So as time passed by, Sheheryar realized that telling his parents about this little koel fiasco would cause intense fights between his parents. Eventually, Sheheryar stopped opening up to them. Nevertheless she left his father anyway.
But the koel didn’t.
He used to wake him up every Saturday until his twenty-first birthday. But ten years had passed since then. He’s older now. Maybe the bird had died or Sheheryar’s ‘condition’ had improved. Nonetheless, for ten years he had been looking towards the windows and expecting a black bird with a red tail to just appear out of thin air and talk to him like old days. This time when his Khala asked him the most important question of his life, his lips went dry and he looked towards the balcony in her room.
“Khala you’re too much. Let’s eat now. Enough gossip.”
A roar echoed throughout the sky. Sheheryar was working on his thesis on gymnosperms and their gene propagation, while his tired eyes switched back and forth from the pictures in his book towards his mobile phone screen. It was about to rain and before he could anticipate, he heard another thunder and lightning in the 3 AM darkness. His apartment faced a large football field. It was a neat, well-maintained, arranged colony for the staff and faculty. It overlooked a dingy and dusty campus playground, which was used less often by the students and their teachers but more by the residents who lived nearby the University. But this night was different. It was raining as if it had never rained. And there was no one on the road.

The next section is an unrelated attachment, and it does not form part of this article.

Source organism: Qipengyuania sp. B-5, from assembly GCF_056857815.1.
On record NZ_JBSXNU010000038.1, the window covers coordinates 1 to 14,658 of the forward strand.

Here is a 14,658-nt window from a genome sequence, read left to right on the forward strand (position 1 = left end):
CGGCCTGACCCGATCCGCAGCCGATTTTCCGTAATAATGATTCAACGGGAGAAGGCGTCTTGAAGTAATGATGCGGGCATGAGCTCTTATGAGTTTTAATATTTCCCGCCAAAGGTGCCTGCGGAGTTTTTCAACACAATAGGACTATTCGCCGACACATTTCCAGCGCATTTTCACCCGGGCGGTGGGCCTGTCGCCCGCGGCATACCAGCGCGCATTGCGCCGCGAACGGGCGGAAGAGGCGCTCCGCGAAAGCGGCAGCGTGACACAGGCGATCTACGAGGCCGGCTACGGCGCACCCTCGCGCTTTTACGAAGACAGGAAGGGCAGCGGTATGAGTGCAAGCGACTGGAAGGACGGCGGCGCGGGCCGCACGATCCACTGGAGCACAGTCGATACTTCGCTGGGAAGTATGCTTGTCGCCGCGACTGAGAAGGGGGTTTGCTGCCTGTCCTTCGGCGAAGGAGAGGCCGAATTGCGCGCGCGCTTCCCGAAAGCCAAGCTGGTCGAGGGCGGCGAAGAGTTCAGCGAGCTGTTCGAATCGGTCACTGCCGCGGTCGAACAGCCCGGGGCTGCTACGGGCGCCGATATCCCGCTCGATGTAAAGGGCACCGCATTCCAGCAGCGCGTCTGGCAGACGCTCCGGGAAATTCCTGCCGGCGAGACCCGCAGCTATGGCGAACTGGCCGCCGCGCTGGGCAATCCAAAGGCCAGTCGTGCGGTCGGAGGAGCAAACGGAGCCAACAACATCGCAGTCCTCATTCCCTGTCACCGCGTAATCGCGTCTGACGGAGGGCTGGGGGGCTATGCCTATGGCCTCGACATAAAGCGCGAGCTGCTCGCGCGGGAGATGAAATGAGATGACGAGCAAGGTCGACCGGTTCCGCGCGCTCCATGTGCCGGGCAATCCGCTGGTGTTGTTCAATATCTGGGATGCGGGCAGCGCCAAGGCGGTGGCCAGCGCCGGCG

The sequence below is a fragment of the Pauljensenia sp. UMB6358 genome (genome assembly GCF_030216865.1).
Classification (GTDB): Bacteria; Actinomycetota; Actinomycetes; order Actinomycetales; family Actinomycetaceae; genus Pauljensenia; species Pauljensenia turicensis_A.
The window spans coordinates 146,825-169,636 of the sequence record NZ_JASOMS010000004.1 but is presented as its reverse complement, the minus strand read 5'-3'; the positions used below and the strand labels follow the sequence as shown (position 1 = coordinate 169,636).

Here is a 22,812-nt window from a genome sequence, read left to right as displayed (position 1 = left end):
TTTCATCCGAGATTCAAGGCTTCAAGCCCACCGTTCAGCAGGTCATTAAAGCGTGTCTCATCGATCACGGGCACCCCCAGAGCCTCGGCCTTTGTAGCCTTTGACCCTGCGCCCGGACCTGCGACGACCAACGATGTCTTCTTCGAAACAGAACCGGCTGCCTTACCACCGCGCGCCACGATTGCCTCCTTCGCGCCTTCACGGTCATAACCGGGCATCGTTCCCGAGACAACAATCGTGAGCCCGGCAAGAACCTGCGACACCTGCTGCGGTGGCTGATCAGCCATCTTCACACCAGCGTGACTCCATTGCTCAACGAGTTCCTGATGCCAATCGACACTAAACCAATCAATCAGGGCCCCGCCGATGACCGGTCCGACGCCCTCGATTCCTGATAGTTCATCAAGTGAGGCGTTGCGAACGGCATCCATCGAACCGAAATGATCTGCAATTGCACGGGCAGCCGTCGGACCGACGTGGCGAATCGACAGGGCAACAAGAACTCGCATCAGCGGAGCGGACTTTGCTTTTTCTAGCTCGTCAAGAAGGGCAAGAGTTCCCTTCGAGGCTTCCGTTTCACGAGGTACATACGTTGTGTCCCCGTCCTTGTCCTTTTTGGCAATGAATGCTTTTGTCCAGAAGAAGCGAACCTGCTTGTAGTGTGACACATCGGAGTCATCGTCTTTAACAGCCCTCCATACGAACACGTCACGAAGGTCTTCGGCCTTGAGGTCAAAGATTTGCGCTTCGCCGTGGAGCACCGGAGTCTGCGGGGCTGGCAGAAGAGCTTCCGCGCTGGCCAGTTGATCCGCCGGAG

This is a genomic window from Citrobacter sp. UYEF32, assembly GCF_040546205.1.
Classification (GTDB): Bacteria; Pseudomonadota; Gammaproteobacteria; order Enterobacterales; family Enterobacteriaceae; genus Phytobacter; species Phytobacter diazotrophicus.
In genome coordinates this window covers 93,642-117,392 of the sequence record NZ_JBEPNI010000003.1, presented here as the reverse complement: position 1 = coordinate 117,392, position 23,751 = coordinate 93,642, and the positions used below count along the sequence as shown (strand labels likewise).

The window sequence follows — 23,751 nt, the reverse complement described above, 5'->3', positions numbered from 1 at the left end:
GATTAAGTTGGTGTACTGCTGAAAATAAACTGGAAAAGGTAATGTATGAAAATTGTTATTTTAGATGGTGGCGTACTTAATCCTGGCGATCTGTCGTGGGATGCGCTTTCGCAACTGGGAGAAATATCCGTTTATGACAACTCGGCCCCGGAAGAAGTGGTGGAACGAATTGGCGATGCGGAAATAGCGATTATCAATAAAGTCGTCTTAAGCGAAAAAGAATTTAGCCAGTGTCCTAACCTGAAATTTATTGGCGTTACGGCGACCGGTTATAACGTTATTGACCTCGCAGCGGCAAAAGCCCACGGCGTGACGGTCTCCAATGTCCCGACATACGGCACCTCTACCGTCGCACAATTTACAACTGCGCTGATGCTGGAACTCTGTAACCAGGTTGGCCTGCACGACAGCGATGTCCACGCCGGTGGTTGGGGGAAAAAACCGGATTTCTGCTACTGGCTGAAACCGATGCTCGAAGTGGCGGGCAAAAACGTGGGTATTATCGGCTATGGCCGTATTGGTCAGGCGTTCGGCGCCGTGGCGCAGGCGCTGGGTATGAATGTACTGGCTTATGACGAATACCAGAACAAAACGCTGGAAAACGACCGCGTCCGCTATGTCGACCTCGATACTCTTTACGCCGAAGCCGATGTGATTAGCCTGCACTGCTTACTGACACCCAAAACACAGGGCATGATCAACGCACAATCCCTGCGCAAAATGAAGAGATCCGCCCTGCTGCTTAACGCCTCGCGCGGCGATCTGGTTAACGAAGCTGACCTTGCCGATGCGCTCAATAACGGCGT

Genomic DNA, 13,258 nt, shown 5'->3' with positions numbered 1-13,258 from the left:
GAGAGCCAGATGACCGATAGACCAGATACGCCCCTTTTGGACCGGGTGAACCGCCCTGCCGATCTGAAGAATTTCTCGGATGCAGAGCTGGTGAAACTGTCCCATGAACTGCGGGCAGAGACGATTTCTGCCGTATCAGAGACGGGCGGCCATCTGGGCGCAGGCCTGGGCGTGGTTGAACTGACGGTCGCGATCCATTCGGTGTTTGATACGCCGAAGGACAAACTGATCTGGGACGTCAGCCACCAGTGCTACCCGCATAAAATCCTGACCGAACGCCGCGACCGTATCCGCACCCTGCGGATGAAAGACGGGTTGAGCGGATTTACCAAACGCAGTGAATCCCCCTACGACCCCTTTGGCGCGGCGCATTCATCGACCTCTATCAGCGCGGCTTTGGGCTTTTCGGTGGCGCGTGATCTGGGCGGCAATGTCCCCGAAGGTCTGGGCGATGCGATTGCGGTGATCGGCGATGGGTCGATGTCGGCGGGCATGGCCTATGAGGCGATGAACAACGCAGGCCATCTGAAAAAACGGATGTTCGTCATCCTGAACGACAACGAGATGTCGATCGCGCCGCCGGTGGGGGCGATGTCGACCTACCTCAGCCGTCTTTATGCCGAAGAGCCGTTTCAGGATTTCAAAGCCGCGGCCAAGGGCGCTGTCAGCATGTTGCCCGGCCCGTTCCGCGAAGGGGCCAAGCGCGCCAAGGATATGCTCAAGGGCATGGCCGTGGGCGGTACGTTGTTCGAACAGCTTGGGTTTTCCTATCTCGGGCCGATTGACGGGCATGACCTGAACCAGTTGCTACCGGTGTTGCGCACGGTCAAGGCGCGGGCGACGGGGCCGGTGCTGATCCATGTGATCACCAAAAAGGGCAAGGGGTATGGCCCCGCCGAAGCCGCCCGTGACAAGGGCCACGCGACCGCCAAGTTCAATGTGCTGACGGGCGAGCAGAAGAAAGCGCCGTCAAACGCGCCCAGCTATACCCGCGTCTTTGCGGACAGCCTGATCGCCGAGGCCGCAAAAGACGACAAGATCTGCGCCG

Someone knocked on his door. His pet cat Doodle would hide in crevices all over the campus but she was a wild spirit. He always saw clear expressions in her face all the time. He hadn’t seen her in a while now. Although this particular detail wasn’t very well rooted in his own duality of existence, he made a lot of efforts to separate the real from the illusion. He had been on anti-psychotics drugs since a year now. His attention and grasp were very much in his own hands, but after a failed relationship, he couldn’t stop the dam of distortions he held so silently. But it was all in the past now. He was much more stable now according to his psychiatrist.